EJToday: Top Headlines
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"TULSA, Okla. -- A massive dust storm swirling reddish-brown clouds over northern Oklahoma triggered a multi-vehicle accident along a major interstate Thursday, forcing police to shut down the heavily traveled roadway amid near blackout conditions."
"OMAHA, Neb. -- A Nebraska environmental group wants federal regulators to keep the Fort Calhoun nuclear plant shut down because it would be inundated by floodwaters in the unlikely event of a dam failing upstream."
"The Clean Nebraska group said Wednesday that the Nuclear Regulatory Commission's own assessment of the flood threat at the plant about 20 miles north of Omaha predicts all major equipment at Fort Calhoun would be flooded if the Oahe dam on the Missouri River failed.
"ST. LOUIS -- Illinois rejected an application for a permit for a strip coal mine that opponents claimed would have threatened a tiny village's water supply and various animals in a nearby wildlife area."
"A byproduct of the ongoing heat wave, increased smog, may ultimately bring more and longer-lasting annoyance than the heat itself. The heat wave will eventually break, but Wichita’s smog reports probably already have been damaged to the extent of triggering some mandatory -- and potentially costly and inconvenient -- pollution controls like those in other big cities."
Politicians touted the use of tax credits to clean up the long-abandoned Carondelet Coke brownfields site site in St. Louis and turn it into an industrial park. But corner-cutting and lax oversight meant companies would benefit and taxpayers would get a raw deal, an investigation shows.
"STUART, Neb. -- Stepping carefully through a 12-foot-deep canyon gouged into the sandy soil of their family ranch by a long-gone storm, Kurt and Laura Meusch ask a Shakespearean question: What's in a name?"
"The historic Texas drought caused the Ogallala Aquifer to experience its largest decline in 25 years across a large swath of the Texas Panhandle, new numbers from a water district show."
"Oil drilling has sparked a frenzied prosperity in Jeff Keller's formerly quiet corner of western North Dakota in recent years, bringing an infusion of jobs and reviving moribund local businesses. But Keller, a natural resource manager for the Army Corps of Engineers, has seen a more ominous effect of the boom, too: Oil companies are spilling and dumping drilling waste onto the region's land and into its waterways with increasing regularity."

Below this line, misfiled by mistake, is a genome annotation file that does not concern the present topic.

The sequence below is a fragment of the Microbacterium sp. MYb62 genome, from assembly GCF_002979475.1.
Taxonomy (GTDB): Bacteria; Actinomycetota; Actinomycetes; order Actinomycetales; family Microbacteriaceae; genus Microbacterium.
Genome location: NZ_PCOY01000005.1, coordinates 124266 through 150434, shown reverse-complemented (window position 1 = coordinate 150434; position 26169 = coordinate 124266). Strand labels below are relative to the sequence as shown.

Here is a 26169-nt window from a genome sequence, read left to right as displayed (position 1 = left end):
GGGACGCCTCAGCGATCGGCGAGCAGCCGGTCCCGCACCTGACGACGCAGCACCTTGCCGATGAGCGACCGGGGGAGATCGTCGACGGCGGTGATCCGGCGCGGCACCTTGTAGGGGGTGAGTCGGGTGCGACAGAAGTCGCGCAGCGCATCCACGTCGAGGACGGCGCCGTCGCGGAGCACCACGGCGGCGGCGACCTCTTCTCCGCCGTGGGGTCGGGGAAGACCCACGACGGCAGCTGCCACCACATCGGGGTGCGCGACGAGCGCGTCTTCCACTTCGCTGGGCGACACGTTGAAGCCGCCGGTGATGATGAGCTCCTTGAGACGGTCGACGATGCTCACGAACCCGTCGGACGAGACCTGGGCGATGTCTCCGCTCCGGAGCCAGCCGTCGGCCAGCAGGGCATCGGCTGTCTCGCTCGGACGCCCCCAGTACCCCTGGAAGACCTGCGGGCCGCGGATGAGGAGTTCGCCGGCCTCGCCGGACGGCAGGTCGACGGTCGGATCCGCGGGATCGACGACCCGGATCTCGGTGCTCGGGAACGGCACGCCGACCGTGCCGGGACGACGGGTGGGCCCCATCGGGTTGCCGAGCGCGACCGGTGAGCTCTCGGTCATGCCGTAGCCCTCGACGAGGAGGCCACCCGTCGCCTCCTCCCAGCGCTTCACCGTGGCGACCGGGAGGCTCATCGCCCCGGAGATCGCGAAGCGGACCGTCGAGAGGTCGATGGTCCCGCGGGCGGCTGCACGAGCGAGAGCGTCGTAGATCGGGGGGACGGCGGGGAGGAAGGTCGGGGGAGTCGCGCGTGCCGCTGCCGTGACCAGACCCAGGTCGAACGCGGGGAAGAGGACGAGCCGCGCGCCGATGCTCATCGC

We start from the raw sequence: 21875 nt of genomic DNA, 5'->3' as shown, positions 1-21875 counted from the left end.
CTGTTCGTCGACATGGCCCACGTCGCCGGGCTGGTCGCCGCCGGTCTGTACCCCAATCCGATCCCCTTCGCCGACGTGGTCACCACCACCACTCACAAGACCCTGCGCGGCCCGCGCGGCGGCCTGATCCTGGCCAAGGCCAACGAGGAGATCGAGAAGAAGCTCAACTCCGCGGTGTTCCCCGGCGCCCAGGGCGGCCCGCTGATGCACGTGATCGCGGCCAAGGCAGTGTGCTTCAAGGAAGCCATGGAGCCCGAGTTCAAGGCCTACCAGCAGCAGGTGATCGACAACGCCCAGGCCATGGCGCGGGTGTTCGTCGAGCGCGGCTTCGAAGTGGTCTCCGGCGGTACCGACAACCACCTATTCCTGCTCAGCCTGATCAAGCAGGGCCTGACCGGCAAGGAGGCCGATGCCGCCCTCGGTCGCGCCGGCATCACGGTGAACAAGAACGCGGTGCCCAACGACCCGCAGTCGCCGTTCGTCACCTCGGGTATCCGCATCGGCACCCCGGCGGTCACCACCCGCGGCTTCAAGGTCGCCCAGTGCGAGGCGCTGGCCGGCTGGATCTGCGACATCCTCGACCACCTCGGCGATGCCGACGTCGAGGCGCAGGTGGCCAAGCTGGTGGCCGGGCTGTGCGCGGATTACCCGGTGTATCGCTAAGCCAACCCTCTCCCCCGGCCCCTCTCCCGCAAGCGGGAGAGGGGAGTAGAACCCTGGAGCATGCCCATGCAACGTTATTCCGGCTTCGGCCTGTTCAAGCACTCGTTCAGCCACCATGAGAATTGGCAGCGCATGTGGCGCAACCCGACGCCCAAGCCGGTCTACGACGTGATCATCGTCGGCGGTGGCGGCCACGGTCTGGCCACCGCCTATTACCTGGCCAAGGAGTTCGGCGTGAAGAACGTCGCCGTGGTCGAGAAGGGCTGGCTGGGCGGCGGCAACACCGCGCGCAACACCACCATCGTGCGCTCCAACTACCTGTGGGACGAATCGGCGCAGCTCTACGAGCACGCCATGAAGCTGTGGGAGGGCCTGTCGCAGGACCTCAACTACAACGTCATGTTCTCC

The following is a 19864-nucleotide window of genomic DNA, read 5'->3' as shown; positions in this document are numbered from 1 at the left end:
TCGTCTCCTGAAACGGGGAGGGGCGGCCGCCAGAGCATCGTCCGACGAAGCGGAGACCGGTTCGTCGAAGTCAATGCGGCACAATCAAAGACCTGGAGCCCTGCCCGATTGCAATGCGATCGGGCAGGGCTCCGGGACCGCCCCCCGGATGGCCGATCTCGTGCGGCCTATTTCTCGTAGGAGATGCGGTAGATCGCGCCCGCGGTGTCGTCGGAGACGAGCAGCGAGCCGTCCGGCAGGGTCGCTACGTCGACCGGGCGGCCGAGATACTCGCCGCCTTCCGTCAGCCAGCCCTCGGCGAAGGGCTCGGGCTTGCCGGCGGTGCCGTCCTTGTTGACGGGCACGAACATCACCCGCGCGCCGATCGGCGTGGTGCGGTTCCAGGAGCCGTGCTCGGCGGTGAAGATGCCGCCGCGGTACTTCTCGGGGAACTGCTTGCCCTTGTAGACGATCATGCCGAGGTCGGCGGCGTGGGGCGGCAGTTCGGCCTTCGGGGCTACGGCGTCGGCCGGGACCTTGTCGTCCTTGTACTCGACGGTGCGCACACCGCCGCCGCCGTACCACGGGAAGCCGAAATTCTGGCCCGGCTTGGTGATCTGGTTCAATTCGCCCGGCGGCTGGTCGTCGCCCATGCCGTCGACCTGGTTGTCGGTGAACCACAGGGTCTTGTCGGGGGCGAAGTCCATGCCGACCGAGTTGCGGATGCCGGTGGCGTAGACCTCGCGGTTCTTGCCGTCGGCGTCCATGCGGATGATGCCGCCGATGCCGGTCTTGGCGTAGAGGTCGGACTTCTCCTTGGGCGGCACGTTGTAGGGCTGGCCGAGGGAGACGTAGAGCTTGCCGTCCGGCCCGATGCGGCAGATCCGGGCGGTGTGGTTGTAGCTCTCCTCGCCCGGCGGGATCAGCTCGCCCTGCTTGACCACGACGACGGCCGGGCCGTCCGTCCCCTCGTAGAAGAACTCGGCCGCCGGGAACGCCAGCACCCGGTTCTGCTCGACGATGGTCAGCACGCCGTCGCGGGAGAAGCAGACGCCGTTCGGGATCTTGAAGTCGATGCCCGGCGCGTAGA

"Mason Hansen guns his pickup and cranks the steering wheel to spin through sand up to 4 feet high, but this is no day at the beach. Hanson once grew corn and soybeans in the sandy wasteland in western Iowa, and his frustration is clear. Despite months spent hauling away tons of sand dropped when the flooded Missouri River engulfed his farm last summer, parts of the property still look like a desert."
"In a St. Louis courtroom last month, attorneys geared up for a trial more than a year away that will center on whether 17 children allegedly poisoned by the lead smelter in Herculaneum can prove their ailments deserve compensation."
"A new study looking at key aquifers beneath the Great Plains and California's Central Valley suggests that areas of Texas and Kansas are drawing groundwater at an unsustainable rate."
"KANSAS CITY, Mo. -- Cattle farmers complained on Wednesday that a federal agency is 'spying' on their operations by flying airplanes over Midwest cattle feedlots to see if they are complying with clean water regulations."
"July 4 is the normal standard for wheat harvest in Southeast Nebraska. This year, Memorial Day might not be far off the mark. It’s the fastest pace from green to gold that Steve Baenziger has experienced in 26 years as a wheat breeder at the University of Nebraska-Lincoln."
"The Bitterroot Salish, Kootenai and Pen d'Oreilles tribes consider Montana's National Bison Range part of their heritage, a link to the animals their ancestors once hunted and worshipped."
"BLAIR, Neb. -- Federal regulators said Wednesday it's unlikely the Fort Calhoun nuclear power plant will restart before fall because of the extensive inspections and repairs needed."